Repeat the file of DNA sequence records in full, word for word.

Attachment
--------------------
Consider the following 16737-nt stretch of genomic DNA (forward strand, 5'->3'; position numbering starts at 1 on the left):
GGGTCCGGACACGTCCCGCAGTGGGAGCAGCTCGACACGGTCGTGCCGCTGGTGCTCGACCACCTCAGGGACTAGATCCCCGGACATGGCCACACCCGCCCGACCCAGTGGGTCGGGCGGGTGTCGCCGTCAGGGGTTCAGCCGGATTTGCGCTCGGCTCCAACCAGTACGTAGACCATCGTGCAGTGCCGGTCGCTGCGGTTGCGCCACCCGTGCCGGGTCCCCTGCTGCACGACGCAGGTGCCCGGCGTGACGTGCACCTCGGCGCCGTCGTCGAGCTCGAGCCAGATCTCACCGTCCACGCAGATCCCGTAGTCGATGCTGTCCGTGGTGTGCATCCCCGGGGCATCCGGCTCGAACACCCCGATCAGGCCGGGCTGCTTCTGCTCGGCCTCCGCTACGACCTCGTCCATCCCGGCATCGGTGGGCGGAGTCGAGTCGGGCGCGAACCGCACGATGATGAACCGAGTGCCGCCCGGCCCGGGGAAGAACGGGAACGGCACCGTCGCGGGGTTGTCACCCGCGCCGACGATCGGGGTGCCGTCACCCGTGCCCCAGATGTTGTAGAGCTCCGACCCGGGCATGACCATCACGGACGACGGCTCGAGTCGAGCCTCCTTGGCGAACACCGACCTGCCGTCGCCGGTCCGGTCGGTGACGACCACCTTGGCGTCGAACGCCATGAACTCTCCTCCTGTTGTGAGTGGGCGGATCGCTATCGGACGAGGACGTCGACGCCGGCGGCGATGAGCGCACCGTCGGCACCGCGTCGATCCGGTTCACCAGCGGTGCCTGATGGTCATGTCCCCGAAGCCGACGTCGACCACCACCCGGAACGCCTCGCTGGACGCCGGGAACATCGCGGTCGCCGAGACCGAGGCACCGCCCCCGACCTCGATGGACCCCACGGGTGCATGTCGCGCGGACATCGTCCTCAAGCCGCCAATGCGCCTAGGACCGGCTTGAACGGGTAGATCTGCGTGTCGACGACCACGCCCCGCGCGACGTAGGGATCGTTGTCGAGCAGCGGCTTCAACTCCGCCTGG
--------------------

Consider the following 16737-nt stretch of genomic DNA (forward strand, 5'->3'; position numbering starts at 1 on the left):
GGGTCCGGACACGTCCCGCAGTGGGAGCAGCTCGACACGGTCGTGCCGCTGGTGCTCGACCACCTCAGGGACTAGATCCCCGGACATGGCCACACCCGCCCGACCCAGTGGGTCGGGCGGGTGTCGCCGTCAGGGGTTCAGCCGGATTTGCGCTCGGCTCCAACCAGTACGTAGACCATCGTGCAGTGCCGGTCGCTGCGGTTGCGCCACCCGTGCCGGGTCCCCTGCTGCACGACGCAGGTGCCCGGCGTGACGTGCACCTCGGCGCCGTCGTCGAGCTCGAGCCAGATCTCACCGTCCACGCAGATCCCGTAGTCGATGCTGTCCGTGGTGTGCATCCCCGGGGCATCCGGCTCGAACACCCCGATCAGGCCGGGCTGCTTCTGCTCGGCCTCCGCTACGACCTCGTCCATCCCGGCATCGGTGGGCGGAGTCGAGTCGGGCGCGAACCGCACGATGATGAACCGAGTGCCGCCCGGCCCGGGGAAGAACGGGAACGGCACCGTCGCGGGGTTGTCACCCGCGCCGACGATCGGGGTGCCGTCACCCGTGCCCCAGATGTTGTAGAGCTCCGACCCGGGCATGACCATCACGGACGACGGCTCGAGTCGAGCCTCCTTGGCGAACACCGACCTGCCGTCGCCGGTCCGGTCGGTGACGACCACCTTGGCGTCGAACGCCATGAACTCTCCTCCTGTTGTGAGTGGGCGGATCGCTATCGGACGAGGACGTCGACGCCGGCGGCGATGAGCGCACCGTCGGCACCGCGTCGATCCGGTTCACCAGCGGTGCCTGATGGTCATGTCCCCGAAGCCGACGTCGACCACCACCCGGAACGCCTCGCTGGACGCCGGGAACATCGCGGTCGCCGAGACCGAGGCACCGCCCCCGACCTCGATGGACCCCACGGGTGCATGTCGCGCGGACATCGTCCTCAAGCCGCCAATGCGCCTAGGACCGGCTTGAACGGGTAGATCTGCGTGTCGACGACCACGCCCCGCGCGACGTAGGGATCGTTGTCGAGCAGCGGCTTCAACTCCGCCTGG